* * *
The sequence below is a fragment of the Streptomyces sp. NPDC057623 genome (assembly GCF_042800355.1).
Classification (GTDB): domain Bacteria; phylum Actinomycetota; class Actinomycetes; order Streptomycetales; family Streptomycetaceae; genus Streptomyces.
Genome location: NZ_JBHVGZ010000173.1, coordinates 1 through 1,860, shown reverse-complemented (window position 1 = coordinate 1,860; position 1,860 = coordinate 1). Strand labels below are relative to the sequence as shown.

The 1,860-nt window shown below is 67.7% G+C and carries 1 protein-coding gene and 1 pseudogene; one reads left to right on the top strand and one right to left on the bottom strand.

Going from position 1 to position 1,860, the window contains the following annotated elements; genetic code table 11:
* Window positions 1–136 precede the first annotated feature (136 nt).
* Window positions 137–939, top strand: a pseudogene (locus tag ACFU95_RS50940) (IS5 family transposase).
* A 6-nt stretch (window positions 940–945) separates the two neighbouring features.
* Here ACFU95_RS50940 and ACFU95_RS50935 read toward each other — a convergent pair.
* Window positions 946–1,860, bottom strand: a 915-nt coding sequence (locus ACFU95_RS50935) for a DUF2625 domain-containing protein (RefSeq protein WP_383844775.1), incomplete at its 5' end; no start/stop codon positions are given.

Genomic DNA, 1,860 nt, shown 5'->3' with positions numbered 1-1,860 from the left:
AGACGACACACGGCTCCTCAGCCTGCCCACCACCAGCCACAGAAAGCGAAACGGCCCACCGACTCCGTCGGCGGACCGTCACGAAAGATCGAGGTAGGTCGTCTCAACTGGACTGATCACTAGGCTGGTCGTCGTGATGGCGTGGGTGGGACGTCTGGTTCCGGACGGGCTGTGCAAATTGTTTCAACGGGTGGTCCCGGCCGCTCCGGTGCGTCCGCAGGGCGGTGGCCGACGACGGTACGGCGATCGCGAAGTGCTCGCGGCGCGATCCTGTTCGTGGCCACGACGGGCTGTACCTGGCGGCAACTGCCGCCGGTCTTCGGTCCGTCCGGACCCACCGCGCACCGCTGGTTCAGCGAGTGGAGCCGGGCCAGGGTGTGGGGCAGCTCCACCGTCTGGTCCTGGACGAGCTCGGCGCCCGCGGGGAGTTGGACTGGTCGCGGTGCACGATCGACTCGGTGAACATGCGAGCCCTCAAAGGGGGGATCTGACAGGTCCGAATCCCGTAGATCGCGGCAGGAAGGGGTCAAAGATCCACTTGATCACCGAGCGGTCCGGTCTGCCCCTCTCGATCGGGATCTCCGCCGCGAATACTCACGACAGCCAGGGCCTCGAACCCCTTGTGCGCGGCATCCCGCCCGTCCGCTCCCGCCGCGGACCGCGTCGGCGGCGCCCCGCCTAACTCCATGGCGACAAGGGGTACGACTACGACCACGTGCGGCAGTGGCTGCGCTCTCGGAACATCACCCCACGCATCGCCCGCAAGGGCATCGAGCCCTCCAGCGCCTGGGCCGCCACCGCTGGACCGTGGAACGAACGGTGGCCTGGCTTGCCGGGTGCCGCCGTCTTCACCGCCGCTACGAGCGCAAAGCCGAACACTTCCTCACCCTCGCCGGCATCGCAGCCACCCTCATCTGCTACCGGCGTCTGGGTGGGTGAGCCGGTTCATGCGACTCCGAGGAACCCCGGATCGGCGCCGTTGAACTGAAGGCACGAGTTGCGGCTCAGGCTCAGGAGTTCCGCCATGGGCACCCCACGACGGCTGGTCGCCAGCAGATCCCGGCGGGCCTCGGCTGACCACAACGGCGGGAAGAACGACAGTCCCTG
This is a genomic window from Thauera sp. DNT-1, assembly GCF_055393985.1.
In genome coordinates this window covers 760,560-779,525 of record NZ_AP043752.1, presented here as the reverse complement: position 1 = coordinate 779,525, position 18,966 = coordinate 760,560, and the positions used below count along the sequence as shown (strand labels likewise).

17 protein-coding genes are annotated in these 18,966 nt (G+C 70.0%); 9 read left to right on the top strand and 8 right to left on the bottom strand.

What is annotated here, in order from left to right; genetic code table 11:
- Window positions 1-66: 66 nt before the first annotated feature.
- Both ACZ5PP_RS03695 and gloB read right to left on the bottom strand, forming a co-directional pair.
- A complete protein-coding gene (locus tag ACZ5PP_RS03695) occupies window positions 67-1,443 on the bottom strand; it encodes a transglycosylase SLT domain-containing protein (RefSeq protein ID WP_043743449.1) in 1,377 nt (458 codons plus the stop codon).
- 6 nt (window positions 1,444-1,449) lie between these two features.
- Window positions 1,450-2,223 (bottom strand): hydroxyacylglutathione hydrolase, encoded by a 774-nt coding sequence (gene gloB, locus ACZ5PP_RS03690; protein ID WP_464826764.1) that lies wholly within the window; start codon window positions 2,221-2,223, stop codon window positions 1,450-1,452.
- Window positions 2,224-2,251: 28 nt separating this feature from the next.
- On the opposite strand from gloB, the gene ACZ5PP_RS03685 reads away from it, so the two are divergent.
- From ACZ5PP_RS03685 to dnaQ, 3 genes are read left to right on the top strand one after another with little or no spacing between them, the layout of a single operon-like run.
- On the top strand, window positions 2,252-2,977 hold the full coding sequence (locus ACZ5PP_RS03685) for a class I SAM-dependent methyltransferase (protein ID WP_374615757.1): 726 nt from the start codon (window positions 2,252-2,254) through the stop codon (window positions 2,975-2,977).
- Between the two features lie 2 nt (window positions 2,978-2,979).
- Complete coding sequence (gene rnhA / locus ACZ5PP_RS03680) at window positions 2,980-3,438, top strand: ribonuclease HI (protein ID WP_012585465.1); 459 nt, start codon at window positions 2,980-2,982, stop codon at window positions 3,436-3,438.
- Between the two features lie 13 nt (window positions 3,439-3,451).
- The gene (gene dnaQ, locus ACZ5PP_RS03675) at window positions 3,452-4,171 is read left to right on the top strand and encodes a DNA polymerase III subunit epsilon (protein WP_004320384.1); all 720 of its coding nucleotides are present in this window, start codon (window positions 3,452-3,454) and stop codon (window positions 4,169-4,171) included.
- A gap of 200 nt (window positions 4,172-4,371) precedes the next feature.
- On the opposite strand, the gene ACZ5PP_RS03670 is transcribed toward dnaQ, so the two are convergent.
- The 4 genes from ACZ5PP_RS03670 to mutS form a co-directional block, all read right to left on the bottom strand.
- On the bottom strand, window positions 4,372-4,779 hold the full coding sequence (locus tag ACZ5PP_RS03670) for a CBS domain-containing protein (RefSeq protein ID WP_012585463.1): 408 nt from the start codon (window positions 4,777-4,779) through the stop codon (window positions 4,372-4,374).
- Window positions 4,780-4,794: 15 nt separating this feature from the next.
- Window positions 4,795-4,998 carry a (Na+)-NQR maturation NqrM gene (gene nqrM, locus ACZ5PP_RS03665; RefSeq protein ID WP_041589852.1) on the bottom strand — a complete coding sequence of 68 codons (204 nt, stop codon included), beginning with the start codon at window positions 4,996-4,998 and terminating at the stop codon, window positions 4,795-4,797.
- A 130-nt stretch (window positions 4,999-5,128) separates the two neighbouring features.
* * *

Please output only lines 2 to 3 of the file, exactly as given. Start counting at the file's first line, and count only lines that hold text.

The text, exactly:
Classification (GTDB): domain Bacteria; phylum Actinomycetota; class Actinomycetes; order Streptomycetales; family Streptomycetaceae; genus Streptomyces.
Genome location: NZ_JBHVGZ010000173.1, coordinates 1 through 1,860, shown reverse-complemented (window position 1 = coordinate 1,860; position 1,860 = coordinate 1). Strand labels below are relative to the sequence as shown.